Still wearing the swimming trunks, towel and slippers, I padded down the hall, feeling strange and naked. There was a gym, but nobody was in there. Hip hop music blared in the background, while the weights and staircases sat silent.
Further down the corridor, I passed the massage rooms. Inside one of the rooms, an employee was sitting in the dark sending text messages on her phone. At the end of the corridor, there was another dark room that had a Jacuzzi and hamam, or Turkish bath. A Jacuzzi – hey! I went to have a dip, but the water was cold. Maybe it wasn’t turned on. I looked around for a button or switch, but couldn’t find it.
So I decided to sit back on one of the lounge chairs and wait for my wife. There was soothing, meditation music playing on a kind of loop. The song changed to a familiar melody. Where did I know it from? Suddenly, I remembered: it was the theme from “Paradise,” a soft-core erotic flick from the Eighties starring the wonderful Phoebe Cates, who is nude in many memorable scenes.
I sat back and listened to the “Paradise” theme song, recalling Phoebe bathing naked under a waterfall. For relaxation, it was better than the sauna, that’s for sure.
The song ended, and another endlessly oriental, waves-crashing-on-the-beach New Age melange started. I got out my phone and browsed the Internet for awhile. There was more news about the police raid on Zaman, one of the country’s leading newspapers. The usual Syria headlines, news from the war. And Nancy Reagan had died.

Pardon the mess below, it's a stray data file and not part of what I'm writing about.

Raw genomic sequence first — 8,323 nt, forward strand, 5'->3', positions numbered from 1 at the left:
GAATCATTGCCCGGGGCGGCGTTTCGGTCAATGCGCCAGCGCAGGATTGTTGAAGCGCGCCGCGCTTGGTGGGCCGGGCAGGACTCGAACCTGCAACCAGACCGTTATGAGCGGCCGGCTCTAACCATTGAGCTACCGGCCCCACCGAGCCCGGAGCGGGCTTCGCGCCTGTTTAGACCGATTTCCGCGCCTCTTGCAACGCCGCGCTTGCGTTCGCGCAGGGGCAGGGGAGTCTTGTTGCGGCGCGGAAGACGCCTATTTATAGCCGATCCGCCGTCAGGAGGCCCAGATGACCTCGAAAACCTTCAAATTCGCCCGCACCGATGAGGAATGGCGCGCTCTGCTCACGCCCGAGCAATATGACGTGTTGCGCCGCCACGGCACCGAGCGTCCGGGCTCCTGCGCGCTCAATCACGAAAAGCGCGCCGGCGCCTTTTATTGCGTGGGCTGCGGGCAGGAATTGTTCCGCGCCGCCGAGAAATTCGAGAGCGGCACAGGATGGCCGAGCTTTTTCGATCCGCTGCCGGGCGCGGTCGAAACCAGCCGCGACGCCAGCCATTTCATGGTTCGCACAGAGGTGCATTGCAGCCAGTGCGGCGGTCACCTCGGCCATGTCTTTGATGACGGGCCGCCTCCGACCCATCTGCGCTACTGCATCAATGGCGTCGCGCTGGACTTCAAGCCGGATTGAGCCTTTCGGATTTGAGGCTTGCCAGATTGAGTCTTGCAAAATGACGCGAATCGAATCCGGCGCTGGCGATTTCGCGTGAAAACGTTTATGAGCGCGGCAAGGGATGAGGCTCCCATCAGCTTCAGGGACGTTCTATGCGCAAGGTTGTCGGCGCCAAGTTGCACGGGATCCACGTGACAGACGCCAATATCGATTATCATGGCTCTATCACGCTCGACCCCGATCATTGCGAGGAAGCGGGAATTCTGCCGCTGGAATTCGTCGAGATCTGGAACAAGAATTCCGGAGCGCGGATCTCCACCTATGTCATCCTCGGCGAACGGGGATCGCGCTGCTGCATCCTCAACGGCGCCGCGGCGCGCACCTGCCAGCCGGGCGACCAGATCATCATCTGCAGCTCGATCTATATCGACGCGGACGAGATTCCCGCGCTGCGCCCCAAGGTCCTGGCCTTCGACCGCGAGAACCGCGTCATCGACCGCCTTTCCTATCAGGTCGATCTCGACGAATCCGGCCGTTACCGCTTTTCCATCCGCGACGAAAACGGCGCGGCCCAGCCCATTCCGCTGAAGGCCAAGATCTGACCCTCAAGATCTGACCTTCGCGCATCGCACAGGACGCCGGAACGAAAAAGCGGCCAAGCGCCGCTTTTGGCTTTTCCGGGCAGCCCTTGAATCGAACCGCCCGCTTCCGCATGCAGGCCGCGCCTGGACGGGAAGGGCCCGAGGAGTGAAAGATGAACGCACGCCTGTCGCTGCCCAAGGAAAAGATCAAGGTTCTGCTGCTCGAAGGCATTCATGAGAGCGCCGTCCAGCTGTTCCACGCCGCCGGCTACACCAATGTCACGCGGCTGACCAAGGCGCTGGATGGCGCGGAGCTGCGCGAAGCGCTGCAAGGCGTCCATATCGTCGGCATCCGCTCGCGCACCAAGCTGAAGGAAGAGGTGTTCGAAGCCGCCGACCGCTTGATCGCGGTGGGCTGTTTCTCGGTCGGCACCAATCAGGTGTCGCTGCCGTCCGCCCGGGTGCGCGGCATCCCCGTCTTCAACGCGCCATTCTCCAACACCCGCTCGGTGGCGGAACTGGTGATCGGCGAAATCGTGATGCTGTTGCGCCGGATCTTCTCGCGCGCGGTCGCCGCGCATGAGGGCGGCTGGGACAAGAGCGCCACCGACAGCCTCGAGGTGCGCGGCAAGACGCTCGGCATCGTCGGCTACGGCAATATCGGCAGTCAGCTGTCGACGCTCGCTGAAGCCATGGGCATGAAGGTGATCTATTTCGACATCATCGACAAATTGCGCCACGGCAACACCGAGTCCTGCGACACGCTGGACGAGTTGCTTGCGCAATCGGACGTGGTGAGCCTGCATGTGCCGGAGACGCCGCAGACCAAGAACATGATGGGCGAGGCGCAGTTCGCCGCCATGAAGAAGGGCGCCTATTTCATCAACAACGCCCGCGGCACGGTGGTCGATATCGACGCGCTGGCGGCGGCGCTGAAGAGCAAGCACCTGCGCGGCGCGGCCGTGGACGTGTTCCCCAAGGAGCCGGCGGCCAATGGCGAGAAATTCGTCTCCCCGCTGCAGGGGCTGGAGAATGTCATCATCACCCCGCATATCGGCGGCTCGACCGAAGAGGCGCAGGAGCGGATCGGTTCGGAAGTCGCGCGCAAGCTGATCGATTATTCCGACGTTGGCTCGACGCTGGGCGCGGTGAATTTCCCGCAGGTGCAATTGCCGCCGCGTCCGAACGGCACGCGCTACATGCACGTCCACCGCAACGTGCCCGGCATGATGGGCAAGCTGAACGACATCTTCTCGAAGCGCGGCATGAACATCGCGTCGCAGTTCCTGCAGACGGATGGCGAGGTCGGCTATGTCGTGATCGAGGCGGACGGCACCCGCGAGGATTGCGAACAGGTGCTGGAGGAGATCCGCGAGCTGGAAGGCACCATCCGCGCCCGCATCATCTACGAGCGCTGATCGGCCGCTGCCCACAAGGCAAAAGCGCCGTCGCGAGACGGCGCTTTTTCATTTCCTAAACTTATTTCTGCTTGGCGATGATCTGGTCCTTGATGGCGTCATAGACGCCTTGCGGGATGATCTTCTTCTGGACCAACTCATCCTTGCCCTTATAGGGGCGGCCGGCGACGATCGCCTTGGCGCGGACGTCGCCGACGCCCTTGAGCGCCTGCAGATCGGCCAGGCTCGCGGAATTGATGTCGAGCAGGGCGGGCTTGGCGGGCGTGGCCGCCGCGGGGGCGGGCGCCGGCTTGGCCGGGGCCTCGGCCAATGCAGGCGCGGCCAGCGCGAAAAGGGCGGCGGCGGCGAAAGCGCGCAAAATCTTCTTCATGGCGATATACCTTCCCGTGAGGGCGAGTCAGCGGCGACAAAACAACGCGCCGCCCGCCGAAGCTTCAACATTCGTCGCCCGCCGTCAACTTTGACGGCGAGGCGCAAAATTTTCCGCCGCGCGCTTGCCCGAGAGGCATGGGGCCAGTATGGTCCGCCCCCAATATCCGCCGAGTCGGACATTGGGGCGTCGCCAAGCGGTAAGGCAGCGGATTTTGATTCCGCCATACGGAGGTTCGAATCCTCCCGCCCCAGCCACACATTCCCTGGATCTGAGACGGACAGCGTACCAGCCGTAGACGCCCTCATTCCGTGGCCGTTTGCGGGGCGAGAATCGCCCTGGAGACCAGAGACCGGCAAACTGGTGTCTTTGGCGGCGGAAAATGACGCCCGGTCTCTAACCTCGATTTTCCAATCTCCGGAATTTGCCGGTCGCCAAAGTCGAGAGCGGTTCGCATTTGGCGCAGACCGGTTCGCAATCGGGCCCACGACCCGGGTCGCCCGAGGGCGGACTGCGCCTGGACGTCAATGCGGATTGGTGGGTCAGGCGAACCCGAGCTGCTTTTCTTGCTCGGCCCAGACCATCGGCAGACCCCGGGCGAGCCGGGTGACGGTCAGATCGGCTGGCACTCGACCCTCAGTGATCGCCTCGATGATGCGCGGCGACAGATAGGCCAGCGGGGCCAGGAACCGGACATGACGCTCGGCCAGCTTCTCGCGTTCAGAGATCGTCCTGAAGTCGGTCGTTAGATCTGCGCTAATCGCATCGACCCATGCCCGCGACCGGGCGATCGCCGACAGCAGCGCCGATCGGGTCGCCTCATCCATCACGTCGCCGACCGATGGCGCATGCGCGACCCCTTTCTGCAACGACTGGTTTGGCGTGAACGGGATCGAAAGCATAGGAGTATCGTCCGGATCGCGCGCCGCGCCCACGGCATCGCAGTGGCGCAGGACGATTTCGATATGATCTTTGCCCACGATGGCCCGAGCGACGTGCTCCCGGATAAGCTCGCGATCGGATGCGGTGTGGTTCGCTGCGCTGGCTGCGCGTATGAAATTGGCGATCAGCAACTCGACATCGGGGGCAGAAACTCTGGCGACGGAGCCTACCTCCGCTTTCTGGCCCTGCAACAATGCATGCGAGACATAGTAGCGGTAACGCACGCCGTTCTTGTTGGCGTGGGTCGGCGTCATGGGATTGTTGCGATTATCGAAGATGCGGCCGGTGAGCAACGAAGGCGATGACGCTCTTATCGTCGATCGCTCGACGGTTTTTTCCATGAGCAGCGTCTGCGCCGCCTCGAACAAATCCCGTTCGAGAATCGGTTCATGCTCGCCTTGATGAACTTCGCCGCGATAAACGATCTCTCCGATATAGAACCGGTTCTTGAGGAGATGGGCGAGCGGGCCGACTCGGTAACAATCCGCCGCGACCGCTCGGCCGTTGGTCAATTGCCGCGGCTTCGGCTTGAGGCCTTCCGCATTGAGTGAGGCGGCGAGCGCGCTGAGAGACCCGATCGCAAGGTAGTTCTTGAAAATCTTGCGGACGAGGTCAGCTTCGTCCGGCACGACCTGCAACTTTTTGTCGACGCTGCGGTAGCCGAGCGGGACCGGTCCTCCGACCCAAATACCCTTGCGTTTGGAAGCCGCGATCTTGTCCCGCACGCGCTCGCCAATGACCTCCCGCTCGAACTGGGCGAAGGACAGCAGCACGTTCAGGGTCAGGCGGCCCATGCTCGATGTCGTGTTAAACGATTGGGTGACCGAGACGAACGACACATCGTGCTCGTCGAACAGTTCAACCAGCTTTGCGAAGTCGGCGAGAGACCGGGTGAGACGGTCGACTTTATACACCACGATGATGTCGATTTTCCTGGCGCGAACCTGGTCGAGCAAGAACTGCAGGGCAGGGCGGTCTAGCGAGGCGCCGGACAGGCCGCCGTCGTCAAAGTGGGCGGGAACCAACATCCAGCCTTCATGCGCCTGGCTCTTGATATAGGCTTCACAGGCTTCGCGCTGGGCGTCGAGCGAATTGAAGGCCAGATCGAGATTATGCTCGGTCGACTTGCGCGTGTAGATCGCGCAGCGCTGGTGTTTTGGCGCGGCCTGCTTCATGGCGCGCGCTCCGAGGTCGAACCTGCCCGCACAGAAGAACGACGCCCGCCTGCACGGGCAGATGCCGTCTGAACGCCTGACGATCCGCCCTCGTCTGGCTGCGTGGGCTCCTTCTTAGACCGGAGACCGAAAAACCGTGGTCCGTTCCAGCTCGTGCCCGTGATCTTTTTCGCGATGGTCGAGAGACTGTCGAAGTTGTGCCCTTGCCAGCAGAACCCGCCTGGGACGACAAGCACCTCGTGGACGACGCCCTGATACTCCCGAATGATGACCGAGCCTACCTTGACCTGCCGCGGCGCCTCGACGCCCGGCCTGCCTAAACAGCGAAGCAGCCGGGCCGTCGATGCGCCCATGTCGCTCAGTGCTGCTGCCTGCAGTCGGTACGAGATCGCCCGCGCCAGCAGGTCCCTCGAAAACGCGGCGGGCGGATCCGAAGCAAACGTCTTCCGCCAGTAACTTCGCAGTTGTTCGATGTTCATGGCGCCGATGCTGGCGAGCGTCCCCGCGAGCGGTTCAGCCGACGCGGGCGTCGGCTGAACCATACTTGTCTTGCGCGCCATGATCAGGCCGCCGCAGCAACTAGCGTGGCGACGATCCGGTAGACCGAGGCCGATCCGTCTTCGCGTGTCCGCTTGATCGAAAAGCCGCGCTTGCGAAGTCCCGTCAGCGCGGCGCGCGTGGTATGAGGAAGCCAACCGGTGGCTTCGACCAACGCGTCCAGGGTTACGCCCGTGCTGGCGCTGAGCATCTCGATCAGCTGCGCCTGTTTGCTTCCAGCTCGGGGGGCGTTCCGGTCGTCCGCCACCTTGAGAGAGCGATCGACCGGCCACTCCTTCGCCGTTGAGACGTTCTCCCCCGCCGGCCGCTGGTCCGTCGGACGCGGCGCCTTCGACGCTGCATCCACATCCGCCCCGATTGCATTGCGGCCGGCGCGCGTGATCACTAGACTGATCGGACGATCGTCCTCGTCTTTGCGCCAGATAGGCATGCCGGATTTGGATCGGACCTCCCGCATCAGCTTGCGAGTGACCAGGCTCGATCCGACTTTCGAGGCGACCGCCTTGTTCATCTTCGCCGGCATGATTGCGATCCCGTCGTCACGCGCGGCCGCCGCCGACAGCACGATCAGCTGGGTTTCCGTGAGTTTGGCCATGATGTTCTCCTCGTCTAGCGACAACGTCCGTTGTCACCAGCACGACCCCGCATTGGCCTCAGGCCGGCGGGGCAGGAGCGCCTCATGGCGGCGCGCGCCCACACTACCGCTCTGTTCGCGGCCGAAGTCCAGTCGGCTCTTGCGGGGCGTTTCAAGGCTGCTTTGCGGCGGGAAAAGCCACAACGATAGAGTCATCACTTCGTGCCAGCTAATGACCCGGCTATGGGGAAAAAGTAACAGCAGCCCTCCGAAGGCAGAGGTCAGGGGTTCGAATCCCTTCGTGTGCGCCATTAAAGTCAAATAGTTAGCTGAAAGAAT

“What are you doing, my love?” My wife Özge entered, and came and sat down in the chair next to me. Her hair was wet, and she was wearing a towel over her bikini.
“Nothing. Just waiting for the massage.”
“Are you bored?” She teased. “My husband is doing something healthy. Oh, so boring!”
“It’s not that bad,” I said. Actually, I was rather enjoying the novelty of the place, the relaxing atmosphere.
“Do you want to try the hamam?” Özge asked.
Some women were using it – I’d seen them go in – so we waited until they were done. They were middle-aged women, and they seemed a bit surprised to see Özge and I go in together. Hey – we’re married, I thought: Get over it.
The hamam was warm inside, but not as hot as the sauna. It was much less intense. The interior was all marble, and there were two large, flat tables where you could lie. Over next to the wall, there was a bowl of warm, fresh water, and another bowl filled with fresh soapy water.
“Oh, this isn’t a proper hamam,” Özge said, making an inspection. “There’s a proper one in Kadıköy, where they have the three separate rooms. First, a hot room, then a warm one, then a cold one. You pass through each one.”
So after just dowsing herself with some of the water, we headed back out.
At seven, the women came and told us it was time for our massages. Two women came and had us lay down on the tables. They went to work, while the music switched to a woman singing John Lennon’s “Imagine.” I closed my eyes and tried to “Imagine all the people …” while the strange hands rubbed deeply into my thighs and back.
I’ve only had one other “proper” massage in my life, many years ago in California, when a friend of mine was qualifying for his certificate and needed some practical hours.
My masseuse was Russian, or perhaps Ukranian, and Özge’s was a younger woman who was maybe Russian, too, or perhaps from Kazakhstan, or Azerbaijan. The two women communicated to each other in Russian and with us in Turkish.